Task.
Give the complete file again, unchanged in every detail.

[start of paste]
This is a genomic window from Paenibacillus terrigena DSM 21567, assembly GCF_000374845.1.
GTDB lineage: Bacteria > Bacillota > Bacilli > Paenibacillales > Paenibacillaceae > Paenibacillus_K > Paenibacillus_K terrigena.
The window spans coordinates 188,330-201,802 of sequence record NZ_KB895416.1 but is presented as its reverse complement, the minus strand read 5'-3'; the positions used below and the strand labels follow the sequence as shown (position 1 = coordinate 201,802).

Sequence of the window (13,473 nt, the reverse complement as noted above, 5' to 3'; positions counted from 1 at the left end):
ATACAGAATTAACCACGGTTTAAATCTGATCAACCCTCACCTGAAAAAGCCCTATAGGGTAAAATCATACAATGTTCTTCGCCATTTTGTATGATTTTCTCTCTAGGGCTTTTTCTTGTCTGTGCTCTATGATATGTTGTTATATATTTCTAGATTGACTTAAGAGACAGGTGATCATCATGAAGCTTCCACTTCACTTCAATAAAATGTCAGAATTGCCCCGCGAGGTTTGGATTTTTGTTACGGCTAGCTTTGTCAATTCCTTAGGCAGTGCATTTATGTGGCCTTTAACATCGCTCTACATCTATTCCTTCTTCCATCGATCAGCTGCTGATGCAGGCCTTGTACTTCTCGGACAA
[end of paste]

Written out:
This is a genomic window from Paenibacillus terrigena DSM 21567, assembly GCF_000374845.1.
GTDB lineage: Bacteria > Bacillota > Bacilli > Paenibacillales > Paenibacillaceae > Paenibacillus_K > Paenibacillus_K terrigena.
The window spans coordinates 188,330-201,802 of sequence record NZ_KB895416.1 but is presented as its reverse complement, the minus strand read 5'-3'; the positions used below and the strand labels follow the sequence as shown (position 1 = coordinate 201,802).

Sequence of the window (13,473 nt, the reverse complement as noted above, 5' to 3'; positions counted from 1 at the left end):
ATACAGAATTAACCACGGTTTAAATCTGATCAACCCTCACCTGAAAAAGCCCTATAGGGTAAAATCATACAATGTTCTTCGCCATTTTGTATGATTTTCTCTCTAGGGCTTTTTCTTGTCTGTGCTCTATGATATGTTGTTATATATTTCTAGATTGACTTAAGAGACAGGTGATCATCATGAAGCTTCCACTTCACTTCAATAAAATGTCAGAATTGCCCCGCGAGGTTTGGATTTTTGTTACGGCTAGCTTTGTCAATTCCTTAGGCAGTGCATTTATGTGGCCTTTAACATCGCTCTACATCTATTCCTTCTTCCATCGATCAGCTGCTGATGCAGGCCTTGTACTTCTCGGACAA